By the early 1800s, many enslaved women in the Lowcountry were born on American soil rather than crossing the Atlantic themselves, although they may have heard stories about Africa and the Middle Passage from previous generations or watched as newly enslaved people arrived on their plantations. With the international slave trade open in the United States until 1808, newly enslaved Africans arrived on Lowcountry plantations either from the Caribbean or directly from the West African coast until this time, and thereafter via a small illegal trade.
West African- and West Central African-born women experienced being sold into slavery and forced to march to the sea. Once at the coast, enslavers held these women captive, along with children and men, in fortified camps and often forced them to work before being boarded onto ships. The Gold Coast, which had forty such camps, was one of the African regions where enslavers held newly enslaved women before shipping them directly to the Charleston and Savannah ports in the early 1800s. These women had to undergo the perilous Middle Passage across the Atlantic Ocean, enduring putrid, inhumane living conditions and violence from ships’ sailors. Captains commonly permitted women and children some time on the upper decks, with access to fresh air, so sparing them periods of time away from the over-crowded, dark, dank "nitty-gritty" conditions endured constantly by men on ships’ lower sections. However, being permitted access to fresh air required mingling with seamen on ships’ upper decks, which placed girls and women at risk of sexual assaults from the sailors. At least as early as the Middle Passage, then, the violence enacted upon women signified that slavery was experienced differently by women when compared to men.
The arduous, disorientating, and frightening journey across the Atlantic could take months to complete with high fatality rates. While around twelve million people began the middle passage, historians estimate around two million died on the way. For the length of the legal slave trade in the United States, 1619-1808, the vast majority of women and men—over 90 percent—disembarked in the Caribbean islands and South America. From these Caribbean Islands, slave ship captains then took some enslaved people on the well-traveled route to the Charleston port. Before the American Revolution, approximately forty percent of slaves arriving on British North American shores passed through the port of Charleston.
Upon arrival in America, traders sold African people at auctions or in privately negotiated sales, where new legal "owners" claimed them. Overwhelming and humiliating for the enslaved, prospective owners inspected chained people’s bodies and teeth for their physical strength and general health, similar to cattle at a market. Until the Antebellum era, slaveholders tended to favor men over women, due to their perceived superior physical strength. However, during the eighteenth century, slaveholders began to acknowledge the economic benefits of enslaving women, realizing they could not only exploit their labor but also their reproductive abilities. This led to the equalization of sex ratios among men and women, and the dual exploitation of female slaves as workers and reproducers. Ultimately, enslavers purchased enslaved Africans with capitalistic self-interest in mind. Economic incentives fueled almost all of the decisions slaveowners made. Enslavers provided rations of food and clothing, housing, and varying degrees of medical treatment to protect their investments, just as they also housed, fed, and provided medical treatment for livestock. Under American chattel slavery, slaveholders thought of and used women--along with men and children--as property. Slaveholders’ use of enslaved people was violent and cruel—they forced enslaved people to act as economically profitable commodities through their labor and reproductive abilities. Enslaved women bore the greatest burden for these desires.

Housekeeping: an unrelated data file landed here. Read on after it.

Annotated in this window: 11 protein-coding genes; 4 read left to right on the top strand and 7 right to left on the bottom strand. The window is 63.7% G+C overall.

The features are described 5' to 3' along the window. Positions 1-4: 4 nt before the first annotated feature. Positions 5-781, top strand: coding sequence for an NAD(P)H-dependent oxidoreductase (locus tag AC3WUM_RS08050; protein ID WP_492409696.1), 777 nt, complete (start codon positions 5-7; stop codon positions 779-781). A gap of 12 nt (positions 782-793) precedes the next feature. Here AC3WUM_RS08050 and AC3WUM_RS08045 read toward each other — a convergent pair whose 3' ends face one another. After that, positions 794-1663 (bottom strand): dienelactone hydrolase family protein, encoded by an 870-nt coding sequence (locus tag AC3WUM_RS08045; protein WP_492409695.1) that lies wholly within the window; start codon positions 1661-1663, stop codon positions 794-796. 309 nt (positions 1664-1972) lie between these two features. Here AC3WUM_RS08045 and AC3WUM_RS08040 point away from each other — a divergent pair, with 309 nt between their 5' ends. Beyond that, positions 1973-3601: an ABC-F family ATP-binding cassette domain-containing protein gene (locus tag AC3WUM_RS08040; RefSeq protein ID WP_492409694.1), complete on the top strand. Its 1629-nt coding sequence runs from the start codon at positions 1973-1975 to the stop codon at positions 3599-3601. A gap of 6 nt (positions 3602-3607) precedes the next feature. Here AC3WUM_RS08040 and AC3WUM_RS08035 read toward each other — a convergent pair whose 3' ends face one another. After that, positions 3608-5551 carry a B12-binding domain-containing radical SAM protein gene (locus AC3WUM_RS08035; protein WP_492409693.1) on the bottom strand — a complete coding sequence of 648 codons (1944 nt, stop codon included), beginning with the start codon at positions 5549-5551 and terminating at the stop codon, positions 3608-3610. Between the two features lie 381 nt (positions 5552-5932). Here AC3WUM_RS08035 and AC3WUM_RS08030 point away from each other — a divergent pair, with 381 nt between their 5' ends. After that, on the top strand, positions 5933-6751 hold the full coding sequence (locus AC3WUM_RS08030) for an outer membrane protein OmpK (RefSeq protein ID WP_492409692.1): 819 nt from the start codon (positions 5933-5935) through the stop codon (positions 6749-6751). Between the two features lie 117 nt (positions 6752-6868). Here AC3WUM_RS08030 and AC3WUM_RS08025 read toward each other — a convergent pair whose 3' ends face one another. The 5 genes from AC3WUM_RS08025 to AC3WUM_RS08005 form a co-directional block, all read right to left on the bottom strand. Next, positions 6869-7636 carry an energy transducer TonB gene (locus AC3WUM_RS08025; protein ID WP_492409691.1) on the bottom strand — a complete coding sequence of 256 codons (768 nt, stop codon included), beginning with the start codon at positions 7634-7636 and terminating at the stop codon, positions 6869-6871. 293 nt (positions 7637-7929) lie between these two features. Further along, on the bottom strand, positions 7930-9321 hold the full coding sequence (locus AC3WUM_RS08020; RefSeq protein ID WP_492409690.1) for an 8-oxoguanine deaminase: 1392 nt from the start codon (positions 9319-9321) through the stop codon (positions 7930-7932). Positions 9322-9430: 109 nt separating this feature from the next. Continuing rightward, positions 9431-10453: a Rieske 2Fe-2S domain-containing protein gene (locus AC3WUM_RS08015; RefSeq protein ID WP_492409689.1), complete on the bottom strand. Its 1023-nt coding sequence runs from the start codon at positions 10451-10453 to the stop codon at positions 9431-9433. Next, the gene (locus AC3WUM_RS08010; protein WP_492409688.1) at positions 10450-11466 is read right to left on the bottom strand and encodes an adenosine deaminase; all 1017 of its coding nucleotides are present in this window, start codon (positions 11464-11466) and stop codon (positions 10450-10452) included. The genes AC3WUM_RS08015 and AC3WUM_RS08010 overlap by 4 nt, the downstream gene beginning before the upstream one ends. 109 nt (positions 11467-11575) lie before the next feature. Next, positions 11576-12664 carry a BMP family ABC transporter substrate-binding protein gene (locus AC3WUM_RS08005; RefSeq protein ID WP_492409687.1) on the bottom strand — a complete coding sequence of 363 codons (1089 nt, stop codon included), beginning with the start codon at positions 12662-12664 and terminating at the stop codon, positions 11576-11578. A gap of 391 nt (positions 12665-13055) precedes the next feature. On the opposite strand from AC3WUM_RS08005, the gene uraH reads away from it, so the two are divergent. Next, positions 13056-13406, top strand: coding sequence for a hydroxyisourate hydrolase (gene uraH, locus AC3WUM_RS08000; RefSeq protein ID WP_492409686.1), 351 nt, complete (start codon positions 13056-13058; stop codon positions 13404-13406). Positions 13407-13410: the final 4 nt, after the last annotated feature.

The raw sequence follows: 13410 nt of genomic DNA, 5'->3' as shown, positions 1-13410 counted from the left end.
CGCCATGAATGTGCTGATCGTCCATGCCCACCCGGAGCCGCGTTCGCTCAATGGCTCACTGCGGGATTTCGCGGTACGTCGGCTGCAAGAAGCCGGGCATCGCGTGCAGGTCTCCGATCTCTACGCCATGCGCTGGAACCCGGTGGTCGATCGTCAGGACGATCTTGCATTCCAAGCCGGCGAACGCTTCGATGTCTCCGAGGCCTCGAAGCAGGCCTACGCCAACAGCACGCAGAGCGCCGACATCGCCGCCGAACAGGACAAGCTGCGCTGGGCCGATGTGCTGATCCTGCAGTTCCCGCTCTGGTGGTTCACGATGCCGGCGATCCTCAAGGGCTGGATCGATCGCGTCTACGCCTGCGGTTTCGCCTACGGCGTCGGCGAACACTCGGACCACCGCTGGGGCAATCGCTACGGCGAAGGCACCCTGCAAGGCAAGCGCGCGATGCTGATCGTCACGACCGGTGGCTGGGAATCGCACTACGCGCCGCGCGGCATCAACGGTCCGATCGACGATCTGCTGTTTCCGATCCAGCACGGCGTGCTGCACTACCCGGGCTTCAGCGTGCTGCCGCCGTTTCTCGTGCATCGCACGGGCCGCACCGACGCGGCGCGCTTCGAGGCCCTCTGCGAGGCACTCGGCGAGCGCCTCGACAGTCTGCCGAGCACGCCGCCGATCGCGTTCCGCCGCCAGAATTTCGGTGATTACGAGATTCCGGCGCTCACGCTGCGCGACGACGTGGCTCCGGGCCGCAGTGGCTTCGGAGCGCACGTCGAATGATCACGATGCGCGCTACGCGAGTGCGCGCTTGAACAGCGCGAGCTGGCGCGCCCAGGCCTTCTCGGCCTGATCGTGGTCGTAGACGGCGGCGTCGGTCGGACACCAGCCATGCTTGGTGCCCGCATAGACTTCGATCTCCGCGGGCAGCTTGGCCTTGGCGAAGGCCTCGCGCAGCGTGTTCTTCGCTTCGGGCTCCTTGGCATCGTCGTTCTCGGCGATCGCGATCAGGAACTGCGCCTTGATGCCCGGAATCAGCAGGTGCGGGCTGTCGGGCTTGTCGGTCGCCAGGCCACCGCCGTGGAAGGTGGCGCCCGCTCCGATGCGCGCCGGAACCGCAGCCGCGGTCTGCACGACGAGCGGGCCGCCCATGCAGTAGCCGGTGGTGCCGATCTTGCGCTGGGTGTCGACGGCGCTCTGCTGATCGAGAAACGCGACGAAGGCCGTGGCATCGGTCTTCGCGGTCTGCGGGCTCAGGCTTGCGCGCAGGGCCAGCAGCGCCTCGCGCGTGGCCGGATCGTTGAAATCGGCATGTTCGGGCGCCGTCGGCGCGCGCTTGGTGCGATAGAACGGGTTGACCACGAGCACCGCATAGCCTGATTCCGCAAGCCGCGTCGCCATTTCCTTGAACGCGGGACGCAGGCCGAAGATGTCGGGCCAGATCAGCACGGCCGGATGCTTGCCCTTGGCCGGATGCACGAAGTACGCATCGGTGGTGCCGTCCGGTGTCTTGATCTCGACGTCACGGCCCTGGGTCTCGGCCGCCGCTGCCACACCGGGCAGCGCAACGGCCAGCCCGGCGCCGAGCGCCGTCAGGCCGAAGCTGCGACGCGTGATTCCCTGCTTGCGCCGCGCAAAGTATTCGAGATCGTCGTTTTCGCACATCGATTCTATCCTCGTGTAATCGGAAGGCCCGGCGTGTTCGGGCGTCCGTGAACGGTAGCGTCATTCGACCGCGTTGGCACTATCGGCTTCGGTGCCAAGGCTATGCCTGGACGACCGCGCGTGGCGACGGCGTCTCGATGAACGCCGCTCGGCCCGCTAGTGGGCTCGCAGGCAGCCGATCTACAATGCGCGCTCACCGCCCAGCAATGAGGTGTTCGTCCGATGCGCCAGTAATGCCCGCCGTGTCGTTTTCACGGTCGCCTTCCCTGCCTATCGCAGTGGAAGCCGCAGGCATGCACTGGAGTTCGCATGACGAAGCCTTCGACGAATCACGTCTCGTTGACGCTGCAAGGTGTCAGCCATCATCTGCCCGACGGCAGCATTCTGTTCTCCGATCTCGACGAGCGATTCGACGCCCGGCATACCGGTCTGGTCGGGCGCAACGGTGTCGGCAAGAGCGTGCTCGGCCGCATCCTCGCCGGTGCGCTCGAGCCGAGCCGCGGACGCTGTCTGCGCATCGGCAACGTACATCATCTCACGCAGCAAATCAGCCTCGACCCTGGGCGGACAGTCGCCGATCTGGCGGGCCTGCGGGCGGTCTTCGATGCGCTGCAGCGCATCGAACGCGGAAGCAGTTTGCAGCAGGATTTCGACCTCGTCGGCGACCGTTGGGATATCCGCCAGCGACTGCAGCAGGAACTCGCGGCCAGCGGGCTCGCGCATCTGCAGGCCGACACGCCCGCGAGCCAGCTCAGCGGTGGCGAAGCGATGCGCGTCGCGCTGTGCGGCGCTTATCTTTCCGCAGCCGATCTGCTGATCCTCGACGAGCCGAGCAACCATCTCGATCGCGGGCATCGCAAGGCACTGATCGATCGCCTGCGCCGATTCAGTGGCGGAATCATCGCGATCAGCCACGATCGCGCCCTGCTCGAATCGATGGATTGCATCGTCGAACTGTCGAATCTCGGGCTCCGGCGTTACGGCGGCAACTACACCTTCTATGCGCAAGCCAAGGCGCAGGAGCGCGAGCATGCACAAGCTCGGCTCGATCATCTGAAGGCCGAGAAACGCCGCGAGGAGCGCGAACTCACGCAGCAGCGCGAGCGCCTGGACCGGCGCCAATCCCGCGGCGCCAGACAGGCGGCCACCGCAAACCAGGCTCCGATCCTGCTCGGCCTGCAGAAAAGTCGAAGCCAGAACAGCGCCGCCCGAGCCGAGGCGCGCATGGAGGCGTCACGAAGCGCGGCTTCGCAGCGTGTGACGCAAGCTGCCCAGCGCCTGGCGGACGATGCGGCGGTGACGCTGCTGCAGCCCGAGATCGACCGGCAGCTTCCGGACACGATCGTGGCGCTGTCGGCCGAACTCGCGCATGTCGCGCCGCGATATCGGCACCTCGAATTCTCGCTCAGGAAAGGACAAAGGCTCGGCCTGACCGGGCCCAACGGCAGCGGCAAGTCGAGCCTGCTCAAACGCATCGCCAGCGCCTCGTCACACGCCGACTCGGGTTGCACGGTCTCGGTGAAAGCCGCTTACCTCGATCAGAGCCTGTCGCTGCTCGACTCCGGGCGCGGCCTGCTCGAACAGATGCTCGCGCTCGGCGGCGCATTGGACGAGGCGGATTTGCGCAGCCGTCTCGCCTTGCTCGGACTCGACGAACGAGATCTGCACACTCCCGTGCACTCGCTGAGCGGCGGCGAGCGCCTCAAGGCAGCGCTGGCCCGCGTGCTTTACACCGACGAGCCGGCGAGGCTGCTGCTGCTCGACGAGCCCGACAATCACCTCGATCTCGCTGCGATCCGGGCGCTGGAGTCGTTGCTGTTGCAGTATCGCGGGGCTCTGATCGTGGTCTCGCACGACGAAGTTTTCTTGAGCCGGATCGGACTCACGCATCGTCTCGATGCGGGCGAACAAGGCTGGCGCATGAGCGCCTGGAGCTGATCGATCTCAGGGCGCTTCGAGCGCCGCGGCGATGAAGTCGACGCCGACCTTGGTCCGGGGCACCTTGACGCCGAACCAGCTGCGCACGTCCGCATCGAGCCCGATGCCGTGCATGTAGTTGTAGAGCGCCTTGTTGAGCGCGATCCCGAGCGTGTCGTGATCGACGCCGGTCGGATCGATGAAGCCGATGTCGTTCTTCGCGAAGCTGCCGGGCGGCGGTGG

In 1790 there were around 698,000 enslaved people in North America. By 1860, on the eve of the Civil War, this number had increased to four million. In just seventy years, the number of enslaved people in North America more than quadrupled. Such "natural increase" was only possible through enslaved women’s frequent reproduction, whose offspring were born legally enslaved. In 1662 the colony of Virginia enacted the law of partus sequitur ventrem, meaning that all children born to an enslaved woman would automatically be born a slave no matter what their father’s legal status was, and a similar law was adopted in South Carolina in 1740 and in Georgia in 1755. Partus sequitur ventrem hence spread across British North America and the Atlantic world, but only in the United States did the enslaved population increase so rapidly.